Initial Thoughts: My Brunner obsession in my early 20s generated a packed few years of reading as many novels–the good and the bad–that I could get my hands on. This one escaped my grasp.

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Future Media Short Story Reviews: C. M. Kornbluth’s “The Advent on Channel Twelve” (1958) and Alice Eleanor Jones’ “The Happy Clown” (1955)

Today I’ve reviewed the eighteenth and nineteenth stories in my series on the science fictional media landscape of the future. Alice Eleanor Jones and C. M. Kornbluth conjure a media-saturated world and cartoon characters that generate cultish adoration. Both authors respond to the rapid growth of television in the United States over the 1950s and multimedia conglomerates like Disney.

Previously: John Brunner’s “Fair” in New Worlds Science Fiction, ed. John Carnell (March 1956) under the pseudonym Keith Woodcott. You can read it online here

Up Next: Frederik Pohl’s “The Wizards of Pung’s Corners” in Galaxy Magazine, ed. H. L. Gold (October 1958). You can read it online here.


4.5/5 (Very Good)

C. M. Kornbluth’s “The Advent on Channel Twelve” first appeared in Star Science Fiction Stories No. 4, ed. Frederik Pohl (1958). You can read it online here if you have an Internet Archive account. Nominated for the 1959 Hugo for Best Short Story. Lost to Robert Bloch’s “That Hell-Bound Train” (1958).

In the short intro to the story in The Best of C. M. Kornbluth (1976), Frederik Pohl explains that Kornbluth’s two young sons (and their father) never missed an episode of the The Mikey Mouse Club (1955-1958). The iconic Disney TV show generated a “national mania” with kids everywhere singing the Mouseketeer song and wearing mouse-ear hats. In 1955, the wider Disney craze would see the creation of their first theme park–Disneyland. Expanding on earlier ruminations on media and the masses in The Space Merchants (1953), “The Advent on Channel Twelve” imagines the dystopic elevation of cartoon character to an altogether new pedestal in the American consciousness.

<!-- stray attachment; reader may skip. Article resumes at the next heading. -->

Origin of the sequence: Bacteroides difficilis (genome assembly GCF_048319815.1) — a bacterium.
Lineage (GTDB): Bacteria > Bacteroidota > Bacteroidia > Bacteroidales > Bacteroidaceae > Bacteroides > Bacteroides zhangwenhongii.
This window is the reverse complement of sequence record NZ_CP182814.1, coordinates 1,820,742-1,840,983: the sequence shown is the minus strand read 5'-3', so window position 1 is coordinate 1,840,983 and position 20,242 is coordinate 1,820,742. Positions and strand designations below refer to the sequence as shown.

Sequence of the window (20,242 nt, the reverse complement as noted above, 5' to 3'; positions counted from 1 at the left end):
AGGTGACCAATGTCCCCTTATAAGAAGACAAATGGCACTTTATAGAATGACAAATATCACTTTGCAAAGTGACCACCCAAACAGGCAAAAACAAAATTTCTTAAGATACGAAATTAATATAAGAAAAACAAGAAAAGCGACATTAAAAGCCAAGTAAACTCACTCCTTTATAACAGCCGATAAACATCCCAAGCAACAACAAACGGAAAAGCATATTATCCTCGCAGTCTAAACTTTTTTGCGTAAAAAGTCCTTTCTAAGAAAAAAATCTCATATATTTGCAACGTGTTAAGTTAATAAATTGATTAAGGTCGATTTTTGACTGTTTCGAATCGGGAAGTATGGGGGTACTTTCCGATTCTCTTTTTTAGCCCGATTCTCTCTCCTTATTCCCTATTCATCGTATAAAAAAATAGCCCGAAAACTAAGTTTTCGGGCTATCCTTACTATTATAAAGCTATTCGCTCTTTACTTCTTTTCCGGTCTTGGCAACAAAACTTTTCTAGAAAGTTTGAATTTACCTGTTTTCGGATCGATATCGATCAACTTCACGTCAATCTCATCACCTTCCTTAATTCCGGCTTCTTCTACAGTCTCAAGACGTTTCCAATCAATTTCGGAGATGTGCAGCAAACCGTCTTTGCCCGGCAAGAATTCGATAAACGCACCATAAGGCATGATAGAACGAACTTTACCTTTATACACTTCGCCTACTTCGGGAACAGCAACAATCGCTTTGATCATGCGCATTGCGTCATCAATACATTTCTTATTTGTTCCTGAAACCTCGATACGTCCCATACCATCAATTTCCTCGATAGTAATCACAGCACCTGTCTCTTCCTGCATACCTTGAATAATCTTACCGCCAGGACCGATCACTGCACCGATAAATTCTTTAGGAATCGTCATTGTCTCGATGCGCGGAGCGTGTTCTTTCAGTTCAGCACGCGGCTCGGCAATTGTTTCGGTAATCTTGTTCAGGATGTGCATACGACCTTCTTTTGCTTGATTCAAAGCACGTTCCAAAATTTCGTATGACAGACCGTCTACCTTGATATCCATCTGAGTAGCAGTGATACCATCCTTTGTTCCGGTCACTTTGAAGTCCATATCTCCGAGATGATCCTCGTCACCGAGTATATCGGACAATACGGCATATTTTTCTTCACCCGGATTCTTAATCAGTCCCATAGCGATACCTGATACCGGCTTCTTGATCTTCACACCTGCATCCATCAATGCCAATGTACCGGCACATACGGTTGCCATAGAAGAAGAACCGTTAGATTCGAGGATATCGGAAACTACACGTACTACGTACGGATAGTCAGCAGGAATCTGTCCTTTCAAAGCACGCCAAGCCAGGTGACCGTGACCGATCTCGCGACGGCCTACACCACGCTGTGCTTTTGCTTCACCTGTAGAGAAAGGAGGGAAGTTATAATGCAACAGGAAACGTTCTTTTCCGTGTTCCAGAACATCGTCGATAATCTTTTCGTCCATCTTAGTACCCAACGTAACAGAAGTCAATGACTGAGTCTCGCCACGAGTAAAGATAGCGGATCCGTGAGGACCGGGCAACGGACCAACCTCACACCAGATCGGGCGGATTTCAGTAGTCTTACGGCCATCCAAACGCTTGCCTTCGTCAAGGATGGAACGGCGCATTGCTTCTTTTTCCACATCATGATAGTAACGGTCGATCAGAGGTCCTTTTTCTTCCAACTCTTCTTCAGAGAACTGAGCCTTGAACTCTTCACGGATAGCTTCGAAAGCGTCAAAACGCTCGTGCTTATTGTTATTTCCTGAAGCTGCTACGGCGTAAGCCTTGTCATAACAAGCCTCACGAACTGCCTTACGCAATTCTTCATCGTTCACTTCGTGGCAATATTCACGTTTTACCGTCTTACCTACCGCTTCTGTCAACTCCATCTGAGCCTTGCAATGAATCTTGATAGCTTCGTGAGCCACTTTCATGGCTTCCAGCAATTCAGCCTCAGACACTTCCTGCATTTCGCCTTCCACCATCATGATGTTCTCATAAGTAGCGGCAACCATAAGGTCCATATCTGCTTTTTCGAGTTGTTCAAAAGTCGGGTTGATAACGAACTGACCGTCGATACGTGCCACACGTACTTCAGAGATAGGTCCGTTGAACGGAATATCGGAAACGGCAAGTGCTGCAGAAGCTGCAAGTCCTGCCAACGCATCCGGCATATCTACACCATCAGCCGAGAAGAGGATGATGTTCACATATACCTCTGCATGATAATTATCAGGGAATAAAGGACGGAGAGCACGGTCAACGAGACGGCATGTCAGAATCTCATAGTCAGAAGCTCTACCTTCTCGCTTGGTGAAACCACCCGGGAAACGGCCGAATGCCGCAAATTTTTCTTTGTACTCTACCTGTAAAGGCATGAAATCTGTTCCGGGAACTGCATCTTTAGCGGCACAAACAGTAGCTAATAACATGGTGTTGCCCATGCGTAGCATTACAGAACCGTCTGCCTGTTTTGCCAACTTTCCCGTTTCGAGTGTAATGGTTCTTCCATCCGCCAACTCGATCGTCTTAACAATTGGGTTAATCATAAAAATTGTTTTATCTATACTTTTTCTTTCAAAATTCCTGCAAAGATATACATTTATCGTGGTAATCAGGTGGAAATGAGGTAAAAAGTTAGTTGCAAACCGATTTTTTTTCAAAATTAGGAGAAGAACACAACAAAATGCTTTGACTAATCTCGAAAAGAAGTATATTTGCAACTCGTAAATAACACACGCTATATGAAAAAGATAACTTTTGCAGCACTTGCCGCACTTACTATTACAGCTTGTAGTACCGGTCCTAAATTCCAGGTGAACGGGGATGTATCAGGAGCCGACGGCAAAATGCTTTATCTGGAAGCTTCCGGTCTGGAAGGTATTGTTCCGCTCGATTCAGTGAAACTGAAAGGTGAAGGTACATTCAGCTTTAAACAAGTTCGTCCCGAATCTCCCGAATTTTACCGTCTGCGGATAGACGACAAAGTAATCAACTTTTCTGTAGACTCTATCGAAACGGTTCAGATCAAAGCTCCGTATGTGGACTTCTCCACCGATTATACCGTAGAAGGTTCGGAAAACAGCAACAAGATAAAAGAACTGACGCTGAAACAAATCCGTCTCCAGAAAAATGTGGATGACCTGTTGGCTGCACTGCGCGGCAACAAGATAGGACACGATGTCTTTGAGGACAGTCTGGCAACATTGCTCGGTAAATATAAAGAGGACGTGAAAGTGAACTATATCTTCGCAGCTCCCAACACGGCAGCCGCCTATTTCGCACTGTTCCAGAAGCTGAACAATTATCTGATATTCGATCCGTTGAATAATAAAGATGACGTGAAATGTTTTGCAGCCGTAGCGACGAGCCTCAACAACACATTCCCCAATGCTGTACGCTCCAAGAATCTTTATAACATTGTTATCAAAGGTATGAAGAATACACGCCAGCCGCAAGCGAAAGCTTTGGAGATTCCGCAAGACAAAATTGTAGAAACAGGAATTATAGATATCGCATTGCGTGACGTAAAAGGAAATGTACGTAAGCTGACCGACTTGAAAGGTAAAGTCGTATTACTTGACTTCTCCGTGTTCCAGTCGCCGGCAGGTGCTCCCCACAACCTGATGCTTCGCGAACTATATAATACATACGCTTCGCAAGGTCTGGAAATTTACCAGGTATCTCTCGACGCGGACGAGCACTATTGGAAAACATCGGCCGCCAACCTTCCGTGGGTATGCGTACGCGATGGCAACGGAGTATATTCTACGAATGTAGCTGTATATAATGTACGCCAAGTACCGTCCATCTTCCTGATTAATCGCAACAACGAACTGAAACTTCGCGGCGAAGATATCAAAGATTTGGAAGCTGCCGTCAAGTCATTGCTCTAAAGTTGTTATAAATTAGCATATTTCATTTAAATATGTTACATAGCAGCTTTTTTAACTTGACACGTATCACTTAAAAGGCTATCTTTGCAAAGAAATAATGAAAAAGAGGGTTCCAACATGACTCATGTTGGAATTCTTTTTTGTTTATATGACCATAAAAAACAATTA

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Updates: Recent Science Fiction Purchases No. CCCVIII (Brian W. Aldiss, D. G. Compton, and Shirley Jackson)

Which books/covers/authors intrigue you? Which have you read? Disliked? Enjoyed?

1. The Sundial, Shirley Jackson (1958)

From the back cover: “THE SUNDIAL is a chilling, suspenseful, bloodcurdlingly macabre novel of twelve strange people awaiting the end of the world in a fantastical house like no other on earth.” SF Encyclopedia describes The Sundial as “the closet to SF she came.”